AUSTIN — For many Americans, the date November 22, 1963 still brings vivid memories.
"I was in eighth grade and I was taking a math test," recalled John Anderson, preservation officer with the Texas State Library and Archives Commission. "The principal waited until our math test was over before he came and told our teacher, and I remember seeing the shock on her face."
As the historic date of the assassination of President John F. Kennedy nears its fiftieth anniversary, the commission is readying a new exhibit at the Lorenzo de Zavala State Archives and Library Building featuring historical artifacts that haven't been seen by the public in almost half a century.
On Tuesday morning, KVUE's television camera became the first in nearly fifty years to photograph the clothes worn by Texas Governor John B. Connally, who was shot along with Kennedy and seriously wounded.
The centerpiece of the new exhibit, the clothes were obtained by the Commission from Connally's wife Nellie in 1964, and briefly displayed just once before being locked away for the next five decades.
"It's absolutely unique," said Anderson. "It hasn't been seen in 50 years, and I think for the viewers it's going to be a first-hand, very visceral connection to the assassination."
Connally was seated in front of Kennedy in the presidential limousine as the motorcade approached Dealey Plaza and the Texas School Book Depository, where gunman Lee Harvey Oswald waited near a sixth floor window armed with a high-powered hunting rifle.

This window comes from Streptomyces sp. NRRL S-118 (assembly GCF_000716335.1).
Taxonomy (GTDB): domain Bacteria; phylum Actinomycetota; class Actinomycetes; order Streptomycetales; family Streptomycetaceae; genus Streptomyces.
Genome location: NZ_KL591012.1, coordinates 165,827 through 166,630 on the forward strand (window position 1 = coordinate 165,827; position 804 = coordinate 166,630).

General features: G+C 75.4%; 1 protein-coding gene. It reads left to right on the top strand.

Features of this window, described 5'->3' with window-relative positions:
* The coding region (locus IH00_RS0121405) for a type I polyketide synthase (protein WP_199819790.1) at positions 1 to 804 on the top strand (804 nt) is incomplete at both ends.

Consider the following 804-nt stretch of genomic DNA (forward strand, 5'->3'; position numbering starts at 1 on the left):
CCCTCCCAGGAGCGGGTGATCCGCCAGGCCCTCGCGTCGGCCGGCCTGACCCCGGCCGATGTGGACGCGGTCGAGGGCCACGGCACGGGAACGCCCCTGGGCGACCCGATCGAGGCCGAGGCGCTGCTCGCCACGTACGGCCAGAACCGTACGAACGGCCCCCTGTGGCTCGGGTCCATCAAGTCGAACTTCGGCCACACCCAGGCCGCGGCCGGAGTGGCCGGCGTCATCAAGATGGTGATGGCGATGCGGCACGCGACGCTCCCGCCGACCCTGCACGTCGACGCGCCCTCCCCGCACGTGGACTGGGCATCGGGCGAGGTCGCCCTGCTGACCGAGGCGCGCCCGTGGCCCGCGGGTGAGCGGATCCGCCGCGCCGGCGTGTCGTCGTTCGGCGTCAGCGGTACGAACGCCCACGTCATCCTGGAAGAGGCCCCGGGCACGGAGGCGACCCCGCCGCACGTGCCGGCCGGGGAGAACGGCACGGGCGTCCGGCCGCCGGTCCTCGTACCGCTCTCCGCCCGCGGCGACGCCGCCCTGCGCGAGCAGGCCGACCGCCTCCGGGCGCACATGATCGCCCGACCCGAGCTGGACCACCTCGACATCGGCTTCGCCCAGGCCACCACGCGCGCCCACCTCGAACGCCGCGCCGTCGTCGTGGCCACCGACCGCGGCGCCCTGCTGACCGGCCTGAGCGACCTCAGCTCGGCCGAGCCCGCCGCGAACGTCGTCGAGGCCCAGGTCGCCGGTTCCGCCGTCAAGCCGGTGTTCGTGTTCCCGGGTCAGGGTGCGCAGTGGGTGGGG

The shooting would leave Kennedy dead and Connally in serious condition with wounds to his chest, wrist and thigh.
"He didn't know at the time he was going to survive," said Anderson. "He thought that he had received a mortal wound. He was pretty sure of it."
Bearing the label of Fort Worth clothier John L. Ashe, Connally's dark suit is perforated by bullet holes through the chest, back, wrist and leg. The suit's punctures match corresponding holes in Connally's Arrow dress shirt, still heavily stained by blood despite being laundered after the shooting. A large tear along the shirt's placket marks medical efforts to save Connally's life.
"As I turned, I was hit, and I knew I'd been hit badly," Connally said in a bedside interview with NBC News journalist Martin Agronsky at Parkland Hospital shortly afterwards. "I knew the president had been hit, and I said, 'My God, they're going to kill us all.'"
Archival footage of the interview posted online by JFK assassination blogger David Von Pein shows the wounded Texas governor reflecting on the moment.
"In the space of a few seconds, it's unbelievable what can happen," said Connally. "We went from great joy, anticipation, wonderful crowds, wonderful throngs, to great tragedy."
"We've kind of gotten used to looking at it here in the conservation lab, but it's pretty dramatic to see," Anderson told KVUE.
"These garments really have an impact when you look at them," said conservator Sarah Norris, who worked to preserve and prepare the clothing for exhibit. "It's an unusual opportunity to think about what happened in 1963 and to think about what it meant."
The exhibit will focus on the state's role in the investigation following the assassination, and will include other unique and rarely-seen artifacts, such as teletype printouts from news agencies in the chaos immediately following the shooting. It will also feature historical items from a trip President Kennedy had scheduled to take to Austin before his death.
"Texas Investigates: the Assassination of President John F. Kennedy and Wounding of Governor John B. Connally" is free to the public and will open at the Lorenzo de Zavala State Archives and Library Building on Tuesday, October 22.